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Advanced thyroid cancer patients can have a prolonged response to lenvatinib

CTFP Volume 12 Issue 1


Most patients with thyroid cancer respond to the standard treatment consisting of surgery followed by radioactive iodine therapy and have excellent results, with 10 year survival rates in the 95+% range. However, 3–5% of thyroid cancer patients have progressive cancer after the initial treatment, requiring alternative therapies. Until recently, there was little to offer these patients in terms of chemotherapy. However, 2 chemotherapy drugs from the tyrosine kinase inhibitor (TKI) group, sorafenib and lenvatinib, have been shown to delay the cancer progression and have been approved to be used for patients with persistent and progressive thyroid cancer not responding to radioactive iodine therapy. The TKI therapy is promising, despite many significant side effects. Importantly, patients taking lenvatinib appear to have a lower risk to develop resistance to treatment as compared to sorafenib. Therefore, this medication may remain effective for a prolonged period.

Lenvatinib was approved based on the results of the SELECT clinical trial, which showed that this medication stopped the cancer progression for a longer time as compared to no drug (18 vs. 4 months). Additional data was collected in the SELECT study over the next three years of follow-up to update the initial analysis of the effect of lenvatinib. The aim of this study was to evaluate the duration of response to lenvatinib, which is defined as the time from when the cancer responded to treatment to when the disease started to progress again.


Gianoukakis AG et al 2018 Prolonged duration of response in lenvatinib responders with thyroid cancer. Endocr Relat Cancer 6:699–704. PMID: 29752332


The SELECT study included 392 patients with thyroid cancer not responding to radioactive iodine therapy and progressing within the previous 13 months. Patients were randomly assigned 2:1 to receive 24 mg of oral lenvatinib daily (261 patients) or no drug (placebo, 131 patients) until the cancer started to progress, the patients developed an unacceptable toxicity to the treatment, or the patients withdrew from the study. The data collected prior to November 15, 2013 was used for the initial analysis. After this, the patients in the placebo group who had progressive cancer could choose to receive lenvatinib treatment.

Additional data collected over the next three years until September 1, 2016 was used for the current study. A total of 157 patients (60%) had a complete or partial response to the levantinib treatment. The patients who responded to lenvatinib had stable disease for an average of 30 months. The duration of the response to treatment appeared to be shorter in patients with large cancer and for patients with spread of the cancer to the liver or brain. The duration of the response to treatment was similar for patients who had received one prior cancer therapy and those who had never received therapy prior to the study. A total of 80% of lenvatinib-treated patients experienced serious treatment-related adverse events, most of them occurring early in the course of treatment.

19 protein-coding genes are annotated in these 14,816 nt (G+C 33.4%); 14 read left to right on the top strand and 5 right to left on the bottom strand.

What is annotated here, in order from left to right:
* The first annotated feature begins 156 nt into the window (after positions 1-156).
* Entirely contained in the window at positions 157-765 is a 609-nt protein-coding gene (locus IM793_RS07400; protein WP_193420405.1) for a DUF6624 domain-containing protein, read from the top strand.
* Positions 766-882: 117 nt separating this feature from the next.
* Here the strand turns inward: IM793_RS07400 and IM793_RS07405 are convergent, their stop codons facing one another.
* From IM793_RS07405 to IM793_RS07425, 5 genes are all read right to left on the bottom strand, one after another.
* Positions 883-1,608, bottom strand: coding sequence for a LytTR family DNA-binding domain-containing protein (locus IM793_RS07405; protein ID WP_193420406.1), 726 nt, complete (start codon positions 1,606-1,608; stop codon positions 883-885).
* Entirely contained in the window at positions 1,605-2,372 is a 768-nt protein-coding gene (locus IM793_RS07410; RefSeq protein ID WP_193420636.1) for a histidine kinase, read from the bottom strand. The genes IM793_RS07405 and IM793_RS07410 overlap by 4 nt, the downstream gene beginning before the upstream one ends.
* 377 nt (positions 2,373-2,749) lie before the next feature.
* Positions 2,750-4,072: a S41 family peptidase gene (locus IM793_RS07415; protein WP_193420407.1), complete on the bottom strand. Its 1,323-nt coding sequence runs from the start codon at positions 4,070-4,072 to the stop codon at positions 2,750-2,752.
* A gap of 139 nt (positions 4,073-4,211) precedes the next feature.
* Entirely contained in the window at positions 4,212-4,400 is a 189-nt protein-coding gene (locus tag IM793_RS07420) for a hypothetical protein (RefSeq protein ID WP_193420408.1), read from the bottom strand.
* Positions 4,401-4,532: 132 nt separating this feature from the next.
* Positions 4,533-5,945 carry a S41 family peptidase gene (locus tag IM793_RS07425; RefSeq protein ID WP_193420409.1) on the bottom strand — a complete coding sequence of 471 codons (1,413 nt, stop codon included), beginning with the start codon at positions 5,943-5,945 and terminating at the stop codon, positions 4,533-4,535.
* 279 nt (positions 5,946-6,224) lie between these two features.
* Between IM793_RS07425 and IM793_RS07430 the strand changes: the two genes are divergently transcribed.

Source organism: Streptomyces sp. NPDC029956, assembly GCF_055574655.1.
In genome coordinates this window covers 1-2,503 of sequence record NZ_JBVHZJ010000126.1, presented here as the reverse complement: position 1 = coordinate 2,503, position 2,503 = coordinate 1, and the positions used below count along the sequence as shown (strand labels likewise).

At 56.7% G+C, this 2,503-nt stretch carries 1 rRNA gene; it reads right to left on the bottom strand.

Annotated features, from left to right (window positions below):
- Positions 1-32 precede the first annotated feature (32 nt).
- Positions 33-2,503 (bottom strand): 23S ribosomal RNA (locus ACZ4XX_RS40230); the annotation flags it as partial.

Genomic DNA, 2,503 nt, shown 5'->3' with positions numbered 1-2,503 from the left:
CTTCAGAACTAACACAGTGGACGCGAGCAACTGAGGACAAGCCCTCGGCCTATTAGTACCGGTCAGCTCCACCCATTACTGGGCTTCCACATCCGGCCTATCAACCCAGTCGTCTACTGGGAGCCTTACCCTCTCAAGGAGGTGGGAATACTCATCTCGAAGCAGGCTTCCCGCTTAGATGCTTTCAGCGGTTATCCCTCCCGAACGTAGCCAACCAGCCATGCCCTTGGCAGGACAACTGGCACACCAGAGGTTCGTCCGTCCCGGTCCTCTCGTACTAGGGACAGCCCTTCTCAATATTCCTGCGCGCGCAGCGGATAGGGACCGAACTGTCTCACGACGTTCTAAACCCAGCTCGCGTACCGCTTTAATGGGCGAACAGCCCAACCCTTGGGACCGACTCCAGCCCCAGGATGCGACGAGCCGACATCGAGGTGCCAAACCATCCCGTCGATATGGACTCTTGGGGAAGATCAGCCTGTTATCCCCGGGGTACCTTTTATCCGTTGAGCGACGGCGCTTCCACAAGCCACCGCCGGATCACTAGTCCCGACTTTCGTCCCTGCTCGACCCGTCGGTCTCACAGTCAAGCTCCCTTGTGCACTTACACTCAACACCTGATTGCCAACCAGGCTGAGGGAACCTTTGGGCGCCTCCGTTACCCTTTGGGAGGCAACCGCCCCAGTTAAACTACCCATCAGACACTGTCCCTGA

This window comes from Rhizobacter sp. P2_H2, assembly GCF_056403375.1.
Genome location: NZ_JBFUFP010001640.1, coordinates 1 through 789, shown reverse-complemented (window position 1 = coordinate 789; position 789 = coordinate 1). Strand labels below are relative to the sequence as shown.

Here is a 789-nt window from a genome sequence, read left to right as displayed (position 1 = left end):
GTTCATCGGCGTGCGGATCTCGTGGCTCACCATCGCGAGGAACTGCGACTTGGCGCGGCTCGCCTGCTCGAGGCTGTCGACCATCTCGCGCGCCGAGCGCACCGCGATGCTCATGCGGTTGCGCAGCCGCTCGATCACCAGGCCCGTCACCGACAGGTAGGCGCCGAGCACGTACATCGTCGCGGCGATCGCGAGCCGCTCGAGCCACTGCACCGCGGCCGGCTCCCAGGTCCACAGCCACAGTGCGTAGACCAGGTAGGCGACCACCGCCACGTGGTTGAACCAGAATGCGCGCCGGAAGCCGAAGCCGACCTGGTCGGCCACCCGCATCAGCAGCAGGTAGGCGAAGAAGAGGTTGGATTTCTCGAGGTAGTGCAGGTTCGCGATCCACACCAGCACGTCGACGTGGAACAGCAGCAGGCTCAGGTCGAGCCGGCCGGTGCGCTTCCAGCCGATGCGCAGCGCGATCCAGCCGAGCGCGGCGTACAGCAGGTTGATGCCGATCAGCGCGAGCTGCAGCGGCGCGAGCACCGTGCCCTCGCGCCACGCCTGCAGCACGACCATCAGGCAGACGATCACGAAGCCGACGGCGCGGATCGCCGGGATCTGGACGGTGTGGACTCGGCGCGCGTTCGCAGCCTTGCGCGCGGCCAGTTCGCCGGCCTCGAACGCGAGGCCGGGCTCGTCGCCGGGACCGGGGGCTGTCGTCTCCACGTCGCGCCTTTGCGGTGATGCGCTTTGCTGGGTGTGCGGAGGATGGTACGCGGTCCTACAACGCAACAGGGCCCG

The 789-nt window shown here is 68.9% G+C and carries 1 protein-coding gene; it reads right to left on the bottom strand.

This updated analysis confirmed that lenvatinib can delay the progression of thyroid cancer in patients not responding to radioactive iodine therapy and further showed that the patients who responded to lenvatinib could have a prolonged, durable effect, lasting for approximately 30 months. More than half of patients may respond to this treatment. Since most patients experienced side effects from the levantinib, early recognition and adequate treatment of the side effects is especially important to allow treatment continuation.

— Alina Gavrila, MD, MMSC


support thyroid researchThyroid cancer: includes papillary and follicular cancer and overall has a favorable prognosis.

Radioactive iodine (RAI): this plays a valuable role in diagnosing and treating thyroid problems since it is taken up only by the thyroid gland. I-131 is the destructive form used to destroy thyroid tissue in the treatment of thyroid cancer and with an overactive thyroid.

Tyrosine kinases: proteins that are overactive in many of the pathways that cause cells to be cancerous. Tyrosine kinase inhibitors (TKIs) are medications that block the action of these proteins, thus preventing cancer progression.

Cancer recurrence: outcome when the cancer comes back after an initial treatment that was successful in destroying all detectable cancer at some point.

Cancer metastasis: spread of the cancer from the initial organ where it developed to other organs, such as the lungs and bone.

Randomized study: a study in which the participants are divided by chance into groups to receive the treatment under investigation (test group) versus standard or placebo treatment (control group). This ensures that the groups are similar and allows a fair evaluation of the effects of a new treatment as compared to the standard treatment or no treatment (placebo) group.

Placebo: an inactive substance like water or sugar, which is given to study patients in the control group instead of the real medication to better evaluate the effects of a new medication and separate these effects from the natural disease progression without treatment.